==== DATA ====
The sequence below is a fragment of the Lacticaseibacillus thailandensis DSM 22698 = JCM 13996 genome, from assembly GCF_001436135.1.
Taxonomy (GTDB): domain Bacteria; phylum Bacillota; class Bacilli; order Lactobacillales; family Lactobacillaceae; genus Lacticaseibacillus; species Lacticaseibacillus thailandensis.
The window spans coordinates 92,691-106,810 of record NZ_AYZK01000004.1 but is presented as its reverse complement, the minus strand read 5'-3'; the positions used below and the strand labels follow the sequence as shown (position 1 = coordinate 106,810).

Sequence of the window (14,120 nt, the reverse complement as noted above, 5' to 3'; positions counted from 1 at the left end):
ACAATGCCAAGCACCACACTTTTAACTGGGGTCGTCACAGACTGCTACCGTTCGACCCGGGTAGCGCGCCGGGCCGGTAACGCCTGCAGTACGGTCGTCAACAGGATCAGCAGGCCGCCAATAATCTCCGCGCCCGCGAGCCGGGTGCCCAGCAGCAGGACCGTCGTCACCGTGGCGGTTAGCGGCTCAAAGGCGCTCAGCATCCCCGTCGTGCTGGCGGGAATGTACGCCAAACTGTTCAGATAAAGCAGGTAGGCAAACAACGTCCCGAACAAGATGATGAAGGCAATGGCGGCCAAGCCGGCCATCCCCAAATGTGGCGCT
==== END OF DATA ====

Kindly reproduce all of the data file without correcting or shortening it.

The sequence below is a fragment of the Lacticaseibacillus thailandensis DSM 22698 = JCM 13996 genome, from assembly GCF_001436135.1.
Taxonomy (GTDB): domain Bacteria; phylum Bacillota; class Bacilli; order Lactobacillales; family Lactobacillaceae; genus Lacticaseibacillus; species Lacticaseibacillus thailandensis.
The window spans coordinates 92,691-106,810 of record NZ_AYZK01000004.1 but is presented as its reverse complement, the minus strand read 5'-3'; the positions used below and the strand labels follow the sequence as shown (position 1 = coordinate 106,810).

Sequence of the window (14,120 nt, the reverse complement as noted above, 5' to 3'; positions counted from 1 at the left end):
ACAATGCCAAGCACCACACTTTTAACTGGGGTCGTCACAGACTGCTACCGTTCGACCCGGGTAGCGCGCCGGGCCGGTAACGCCTGCAGTACGGTCGTCAACAGGATCAGCAGGCCGCCAATAATCTCCGCGCCCGCGAGCCGGGTGCCCAGCAGCAGGACCGTCGTCACCGTGGCGGTTAGCGGCTCAAAGGCGCTCAGCATCCCCGTCGTGCTGGCGGGAATGTACGCCAAACTGTTCAGATAAAGCAGGTAGGCAAACAACGTCCCGAACAAGATGATGAAGGCAATGGCGGCCAAGCCGGCCATCCCCAAATGTGGCGCT